The team at Financial Markets Online have created a lot of noise over the last few months, sharing their expert opinions in some of the UK’s most well-known news outlets. In this article, we highlight some of the most interesting points both Sam and James made in the Daily Mail and Metro.
The crashing pound
After news broke that the pound had dropped to its lowest level against the dollar since decimalisation was introduced in 1971, Sam shared his thoughts with the Daily Mail on how the plunging pound will impact future travel.
The Director explained: ‘’Trips to Disney World in the United States just got more expensive. This year £1,000 exchanged into US dollars will buy you around $250 less than last year. But the bad news doesn’t end there. Dozens of world currencies are pegged to the US dollar and that has ramifications for Brits planning holidays in other hotspots too. Countries peg their currencies to the dollar to make their economies more stable. It means that when the dollar strengthens against the pound, these other pegged currencies can strengthen too. Travellers planning trips to places like the Caribbean, Malaysia and Middle Eastern states like World Cup hosts Qatar will also see prices rise.’
The mini-Budget shake-up
After the uproar of the pound came to light, the mini-Budget announced on the 23rd of September quickly caused havoc amongst the public. Speaking to Metro.co.uk from Dubai, James Bentley revealed the difficulty in navigating the markets due to the current volatility.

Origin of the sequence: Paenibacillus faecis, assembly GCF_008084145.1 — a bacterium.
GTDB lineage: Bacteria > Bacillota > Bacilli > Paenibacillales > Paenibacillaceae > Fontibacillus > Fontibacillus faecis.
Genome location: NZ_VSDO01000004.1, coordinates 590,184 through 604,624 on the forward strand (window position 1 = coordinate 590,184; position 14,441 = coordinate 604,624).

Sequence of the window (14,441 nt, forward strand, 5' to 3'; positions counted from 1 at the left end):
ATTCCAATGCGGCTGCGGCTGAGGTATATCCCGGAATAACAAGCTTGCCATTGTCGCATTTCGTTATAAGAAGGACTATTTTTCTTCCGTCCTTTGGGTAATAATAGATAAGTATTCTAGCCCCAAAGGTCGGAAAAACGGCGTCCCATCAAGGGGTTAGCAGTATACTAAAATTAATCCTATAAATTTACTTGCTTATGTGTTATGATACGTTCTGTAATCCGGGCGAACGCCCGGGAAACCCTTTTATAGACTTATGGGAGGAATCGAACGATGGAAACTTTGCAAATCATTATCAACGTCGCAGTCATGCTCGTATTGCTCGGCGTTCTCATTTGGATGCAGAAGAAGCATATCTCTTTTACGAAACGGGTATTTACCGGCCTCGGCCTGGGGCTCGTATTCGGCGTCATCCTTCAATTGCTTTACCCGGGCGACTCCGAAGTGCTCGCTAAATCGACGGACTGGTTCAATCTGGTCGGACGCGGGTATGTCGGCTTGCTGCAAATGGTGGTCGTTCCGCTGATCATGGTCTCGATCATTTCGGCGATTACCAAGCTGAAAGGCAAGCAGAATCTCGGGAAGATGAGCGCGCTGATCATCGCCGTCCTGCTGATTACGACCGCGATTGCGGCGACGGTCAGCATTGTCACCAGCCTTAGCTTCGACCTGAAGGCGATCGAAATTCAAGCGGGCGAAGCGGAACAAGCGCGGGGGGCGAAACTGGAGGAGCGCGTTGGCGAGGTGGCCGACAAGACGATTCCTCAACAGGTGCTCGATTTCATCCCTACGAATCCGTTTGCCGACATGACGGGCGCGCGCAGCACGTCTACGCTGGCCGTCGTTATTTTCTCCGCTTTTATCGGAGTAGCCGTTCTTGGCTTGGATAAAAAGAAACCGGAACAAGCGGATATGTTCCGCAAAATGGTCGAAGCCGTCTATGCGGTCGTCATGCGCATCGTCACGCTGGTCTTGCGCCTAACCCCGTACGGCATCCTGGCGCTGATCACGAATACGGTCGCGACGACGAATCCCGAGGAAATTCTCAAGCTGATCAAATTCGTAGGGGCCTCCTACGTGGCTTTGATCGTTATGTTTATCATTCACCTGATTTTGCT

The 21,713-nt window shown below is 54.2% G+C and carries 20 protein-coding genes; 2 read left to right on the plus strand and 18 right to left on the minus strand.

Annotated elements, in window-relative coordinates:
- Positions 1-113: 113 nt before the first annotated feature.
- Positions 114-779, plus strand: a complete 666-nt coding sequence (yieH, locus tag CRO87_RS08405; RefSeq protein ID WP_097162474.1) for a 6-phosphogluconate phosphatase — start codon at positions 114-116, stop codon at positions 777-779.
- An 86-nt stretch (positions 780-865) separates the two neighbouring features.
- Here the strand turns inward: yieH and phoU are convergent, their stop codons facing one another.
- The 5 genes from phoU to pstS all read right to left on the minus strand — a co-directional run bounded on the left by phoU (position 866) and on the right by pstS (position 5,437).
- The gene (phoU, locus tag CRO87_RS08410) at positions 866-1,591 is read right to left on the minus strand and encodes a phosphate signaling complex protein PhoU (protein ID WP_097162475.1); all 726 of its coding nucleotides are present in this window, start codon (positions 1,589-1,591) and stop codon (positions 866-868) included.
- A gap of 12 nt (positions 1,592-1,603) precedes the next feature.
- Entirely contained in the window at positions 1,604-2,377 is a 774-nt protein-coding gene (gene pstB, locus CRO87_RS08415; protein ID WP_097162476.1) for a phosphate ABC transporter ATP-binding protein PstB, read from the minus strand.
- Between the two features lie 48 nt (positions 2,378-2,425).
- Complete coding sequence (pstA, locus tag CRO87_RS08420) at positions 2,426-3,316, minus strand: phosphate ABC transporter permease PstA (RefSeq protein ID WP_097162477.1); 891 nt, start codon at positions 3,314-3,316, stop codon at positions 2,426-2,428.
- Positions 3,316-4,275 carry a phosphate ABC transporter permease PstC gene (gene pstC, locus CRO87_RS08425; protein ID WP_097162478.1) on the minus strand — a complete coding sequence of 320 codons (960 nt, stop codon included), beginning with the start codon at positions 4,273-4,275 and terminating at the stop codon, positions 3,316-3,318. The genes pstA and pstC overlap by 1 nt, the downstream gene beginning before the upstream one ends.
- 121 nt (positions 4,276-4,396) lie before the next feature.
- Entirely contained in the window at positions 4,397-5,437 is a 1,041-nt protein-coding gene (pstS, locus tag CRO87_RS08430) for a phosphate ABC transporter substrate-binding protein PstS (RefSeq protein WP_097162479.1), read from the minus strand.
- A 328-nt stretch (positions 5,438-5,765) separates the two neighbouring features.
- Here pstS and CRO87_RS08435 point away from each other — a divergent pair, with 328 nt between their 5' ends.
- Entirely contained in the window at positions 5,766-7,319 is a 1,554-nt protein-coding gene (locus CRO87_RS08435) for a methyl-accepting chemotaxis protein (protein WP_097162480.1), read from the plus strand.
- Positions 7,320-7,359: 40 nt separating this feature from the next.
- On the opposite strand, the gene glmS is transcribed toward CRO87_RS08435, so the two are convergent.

‘The fact of the matter is that there’s a real tug of war out there at the moment and the key attribute you need to have is the ability to adapt,’ he said. ‘The market is very volatile and sensitive to data releases. For example, you have the UK unemployment rate dropping to 3.5%, which is the lowest figure since 1974. To the naked eye, that sounds like great news until you start to factor in the way inflation has torn into wage growth, so it’s very difficult to come away from conflicting signals like that with a confident assessment of the future path of the economy.’
Dealing with change
Despite the pound slowly growing back up, the mini-Budget has been met with unwelcomed rises in mortgage rates and costs caused by government borrowing, leaving everyone questioning why the Chancellor hasn’t been clear on how taxes will be cut without creating a rise in borrowing.
Financial expert James said: ‘It’s a mess out there and it’s wild. Trading has been an emotional rollercoaster. There’s no assertiveness in the market at all and the announcements by the Bank of England have only added fuel to the fire.’
‘What we do isn’t easy. We tell complete beginners that they’re in for quite a ride, they’re going to get some grey hairs and this will not be a get-rich-quick thing. But if you put the work in, the opportunities are endless and it can take as little time as an hour a day.’
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